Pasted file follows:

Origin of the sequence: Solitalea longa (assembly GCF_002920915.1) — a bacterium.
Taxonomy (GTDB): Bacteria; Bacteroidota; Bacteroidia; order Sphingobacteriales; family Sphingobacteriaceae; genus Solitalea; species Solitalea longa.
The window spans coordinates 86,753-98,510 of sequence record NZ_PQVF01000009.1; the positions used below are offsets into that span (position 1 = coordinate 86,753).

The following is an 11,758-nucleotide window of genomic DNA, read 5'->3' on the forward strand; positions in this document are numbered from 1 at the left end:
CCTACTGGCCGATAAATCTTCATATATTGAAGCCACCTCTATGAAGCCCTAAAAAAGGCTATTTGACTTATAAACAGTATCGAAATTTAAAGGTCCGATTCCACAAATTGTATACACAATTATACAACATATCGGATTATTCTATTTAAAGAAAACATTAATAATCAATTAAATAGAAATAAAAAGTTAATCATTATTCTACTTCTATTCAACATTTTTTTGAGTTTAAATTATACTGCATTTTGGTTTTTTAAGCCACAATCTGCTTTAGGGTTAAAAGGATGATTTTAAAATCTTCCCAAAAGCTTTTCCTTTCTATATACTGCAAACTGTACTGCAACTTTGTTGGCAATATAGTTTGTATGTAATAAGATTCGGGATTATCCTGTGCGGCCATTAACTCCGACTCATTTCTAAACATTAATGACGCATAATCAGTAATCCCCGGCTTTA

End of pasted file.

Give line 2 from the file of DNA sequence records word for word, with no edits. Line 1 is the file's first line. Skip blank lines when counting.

Taxonomy (GTDB): Bacteria; Bacteroidota; Bacteroidia; order Sphingobacteriales; family Sphingobacteriaceae; genus Solitalea; species Solitalea longa.